travesty (n.)
1670s, "literary burlesque of a serious work," from adjective meaning "dressed so as to be made ridiculous, parodied, burlesqued" (1660s), from French travesti "dressed in disguise," past participle of travestir "to disguise" (1590s), from Italian travestire "to disguise," from Latin trans "across, beyond; over" (see trans-) + vestire "to clothe" (from PIE *wes- (2) "to clothe," extended form of root *eu- "to dress").
vest (v.)
early 15c., "to put in possession of a person," from Old French vestir "to clothe; get dressed," from Medieval Latin vestire "to put into possession, to invest," from Latin vestire "to clothe, dress, adorn," related to vestis "garment, clothing," from PIE *wes-ti-, suffixed form of *wes- (2) "to clothe," extended form of root *eu- "to dress." Related: Vested; vesting.
vestry (n.)
mid-15c., probably from Anglo-French *vesterie, from Old French vestiaire "room for vestments, dressing room" (12c.), from Latin vestarium "wardrobe," noun use of neuter of vestiarius (adj.) "of clothes," from vestis "garment" (from PIE *wes- (2) "to clothe," extended form of root *eu- "to dress."). Often also a meeting room for the transaction of parish business, and retained in non-liturgical churches as the name of a separate room used for Sunday school, prayer meetings, etc., hence transferred secular use (as in vestryman, 1610s).
wear (v.)

Old English werian "to clothe, put on, cover up," from Proto-Germanic *wasīn- (source also of Old Norse verja, Old High German werian, Gothic gawasjan "to clothe"), from PIE *wos-eyo-, suffixed form of *wes- (2) "to clothe," extended form of root *eu- "to dress."

The Germanic forms "were homonyms of the vb. for 'prevent, ward off, protect' (Goth. warjan, O.E. werian, etc.), and this was prob. a factor in their early displacement in most of the Gmc. languages" [Buck]. It shifted from a weak verb (past tense and past participle wered) to a strong one (past tense wore, past participle worn) in 14c. on analogy of rhyming strong verbs such as bear and tear. Secondary sense of "use up, gradually damage" (late 13c.) is from effect of continued use on clothes. To wear down (transitive) "overcome by steady force" is from 1843. To wear off "diminish by attrition or use" is from 1690s.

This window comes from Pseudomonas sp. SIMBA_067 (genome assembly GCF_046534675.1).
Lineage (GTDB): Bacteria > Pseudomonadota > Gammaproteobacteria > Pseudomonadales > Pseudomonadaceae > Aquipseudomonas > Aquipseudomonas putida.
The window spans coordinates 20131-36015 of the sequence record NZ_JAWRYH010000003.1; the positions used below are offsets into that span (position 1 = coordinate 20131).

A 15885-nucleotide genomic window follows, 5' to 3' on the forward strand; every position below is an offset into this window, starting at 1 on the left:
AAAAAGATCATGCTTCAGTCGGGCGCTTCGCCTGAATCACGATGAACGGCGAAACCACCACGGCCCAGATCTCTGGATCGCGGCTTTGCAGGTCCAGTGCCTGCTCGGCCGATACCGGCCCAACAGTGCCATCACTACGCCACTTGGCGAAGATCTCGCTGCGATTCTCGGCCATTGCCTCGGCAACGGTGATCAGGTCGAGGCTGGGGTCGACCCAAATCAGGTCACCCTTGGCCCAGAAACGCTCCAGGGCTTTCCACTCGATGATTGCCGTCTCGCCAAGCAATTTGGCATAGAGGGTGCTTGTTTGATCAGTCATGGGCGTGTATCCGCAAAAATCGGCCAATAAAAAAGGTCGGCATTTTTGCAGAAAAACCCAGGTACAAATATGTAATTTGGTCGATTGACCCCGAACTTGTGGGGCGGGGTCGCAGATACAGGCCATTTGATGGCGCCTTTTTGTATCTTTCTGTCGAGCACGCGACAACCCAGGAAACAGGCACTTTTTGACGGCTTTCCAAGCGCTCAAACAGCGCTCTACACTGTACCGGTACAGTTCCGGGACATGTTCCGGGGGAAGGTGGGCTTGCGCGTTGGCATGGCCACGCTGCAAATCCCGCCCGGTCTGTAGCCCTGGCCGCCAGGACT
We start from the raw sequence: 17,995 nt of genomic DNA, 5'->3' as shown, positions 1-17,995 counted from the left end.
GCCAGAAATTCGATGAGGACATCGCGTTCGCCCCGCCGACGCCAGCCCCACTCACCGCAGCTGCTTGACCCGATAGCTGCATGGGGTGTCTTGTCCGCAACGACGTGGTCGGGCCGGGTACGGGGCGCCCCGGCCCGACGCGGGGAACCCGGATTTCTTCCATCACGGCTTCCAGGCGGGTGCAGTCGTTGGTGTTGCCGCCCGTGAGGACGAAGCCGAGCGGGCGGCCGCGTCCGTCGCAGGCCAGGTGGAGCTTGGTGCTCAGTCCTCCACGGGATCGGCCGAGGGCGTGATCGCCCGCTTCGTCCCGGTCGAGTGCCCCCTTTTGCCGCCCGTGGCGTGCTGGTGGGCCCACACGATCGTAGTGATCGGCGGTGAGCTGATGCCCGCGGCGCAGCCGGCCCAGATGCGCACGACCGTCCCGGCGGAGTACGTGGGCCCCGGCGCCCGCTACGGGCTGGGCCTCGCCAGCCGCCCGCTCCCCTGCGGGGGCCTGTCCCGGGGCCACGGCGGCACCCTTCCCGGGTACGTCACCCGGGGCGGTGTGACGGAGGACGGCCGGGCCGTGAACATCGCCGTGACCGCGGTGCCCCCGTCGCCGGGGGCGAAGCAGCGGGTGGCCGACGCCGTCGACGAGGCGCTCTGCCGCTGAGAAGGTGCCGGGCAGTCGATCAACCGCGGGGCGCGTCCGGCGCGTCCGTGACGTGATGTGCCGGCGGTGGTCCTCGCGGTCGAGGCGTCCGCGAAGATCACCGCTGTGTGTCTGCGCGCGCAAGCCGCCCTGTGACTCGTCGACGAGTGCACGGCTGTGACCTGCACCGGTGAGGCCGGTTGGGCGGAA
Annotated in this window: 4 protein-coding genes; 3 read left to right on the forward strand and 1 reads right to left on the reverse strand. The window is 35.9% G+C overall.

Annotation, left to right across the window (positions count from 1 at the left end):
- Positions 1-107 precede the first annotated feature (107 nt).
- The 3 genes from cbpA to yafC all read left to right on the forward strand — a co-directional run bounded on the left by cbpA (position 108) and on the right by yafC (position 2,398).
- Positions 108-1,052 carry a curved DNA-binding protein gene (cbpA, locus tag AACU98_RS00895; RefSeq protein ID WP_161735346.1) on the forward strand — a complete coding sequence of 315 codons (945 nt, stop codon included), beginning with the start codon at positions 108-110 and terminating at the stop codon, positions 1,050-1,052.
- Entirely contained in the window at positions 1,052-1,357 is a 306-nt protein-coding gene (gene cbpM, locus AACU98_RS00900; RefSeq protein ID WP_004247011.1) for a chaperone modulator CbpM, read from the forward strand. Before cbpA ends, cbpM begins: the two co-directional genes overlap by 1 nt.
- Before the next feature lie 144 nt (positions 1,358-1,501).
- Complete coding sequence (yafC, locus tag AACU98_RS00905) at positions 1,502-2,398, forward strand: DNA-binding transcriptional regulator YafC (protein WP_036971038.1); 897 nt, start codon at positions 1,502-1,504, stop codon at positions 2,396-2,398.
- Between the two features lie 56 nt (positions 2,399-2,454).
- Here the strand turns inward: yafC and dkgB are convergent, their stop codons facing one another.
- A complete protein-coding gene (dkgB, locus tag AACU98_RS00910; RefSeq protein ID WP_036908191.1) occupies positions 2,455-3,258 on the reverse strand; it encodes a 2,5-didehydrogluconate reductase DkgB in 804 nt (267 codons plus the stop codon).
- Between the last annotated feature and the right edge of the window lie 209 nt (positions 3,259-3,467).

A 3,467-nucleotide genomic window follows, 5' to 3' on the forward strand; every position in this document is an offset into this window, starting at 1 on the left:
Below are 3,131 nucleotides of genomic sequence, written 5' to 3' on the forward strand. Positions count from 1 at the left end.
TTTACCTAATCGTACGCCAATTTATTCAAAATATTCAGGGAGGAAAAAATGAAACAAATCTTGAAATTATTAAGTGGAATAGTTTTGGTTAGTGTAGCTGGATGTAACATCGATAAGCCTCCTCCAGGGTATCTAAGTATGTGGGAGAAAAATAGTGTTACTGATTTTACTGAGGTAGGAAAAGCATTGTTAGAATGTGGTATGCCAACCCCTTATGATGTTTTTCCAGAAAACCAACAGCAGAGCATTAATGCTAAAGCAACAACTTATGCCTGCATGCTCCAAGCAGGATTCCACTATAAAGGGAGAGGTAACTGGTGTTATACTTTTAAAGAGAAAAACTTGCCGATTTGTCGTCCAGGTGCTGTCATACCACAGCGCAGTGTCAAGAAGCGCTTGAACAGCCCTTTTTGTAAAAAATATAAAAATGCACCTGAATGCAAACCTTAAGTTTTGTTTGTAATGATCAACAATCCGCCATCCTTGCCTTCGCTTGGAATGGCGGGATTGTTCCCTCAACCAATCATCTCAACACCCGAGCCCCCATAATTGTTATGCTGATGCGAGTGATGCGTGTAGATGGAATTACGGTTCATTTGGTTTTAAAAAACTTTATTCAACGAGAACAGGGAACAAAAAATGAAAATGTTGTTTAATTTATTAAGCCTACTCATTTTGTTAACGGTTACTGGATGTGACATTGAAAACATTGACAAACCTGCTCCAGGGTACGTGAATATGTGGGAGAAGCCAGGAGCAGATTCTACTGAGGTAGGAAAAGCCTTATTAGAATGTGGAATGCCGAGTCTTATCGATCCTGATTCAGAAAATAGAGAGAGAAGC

vest (n.)

1610s, "loose outer garment" (worn by men in Eastern countries or in ancient times), from French veste "a vest, jacket" (17c.), from Italian vesta, veste "robe, gown," from Latin vestis "clothing," from vestire "to clothe" (from PIE *wes- (2) "to clothe," extended form of root *eu- "to dress"). The sleeveless garment worn by men beneath the coat was introduced by Charles II in a bid to rein in men's attire at court, which had grown extravagant and decadent in the French mode.

The King hath yesterday, in Council, declared his resolution of setting a fashion for clothes .... It will be a vest, I know not well how; but it is to teach the nobility thrift. [Pepys, diary, Oct. 8, 1666]

Louis XIV of France is said to have mocked the effort by putting his footmen in such vests.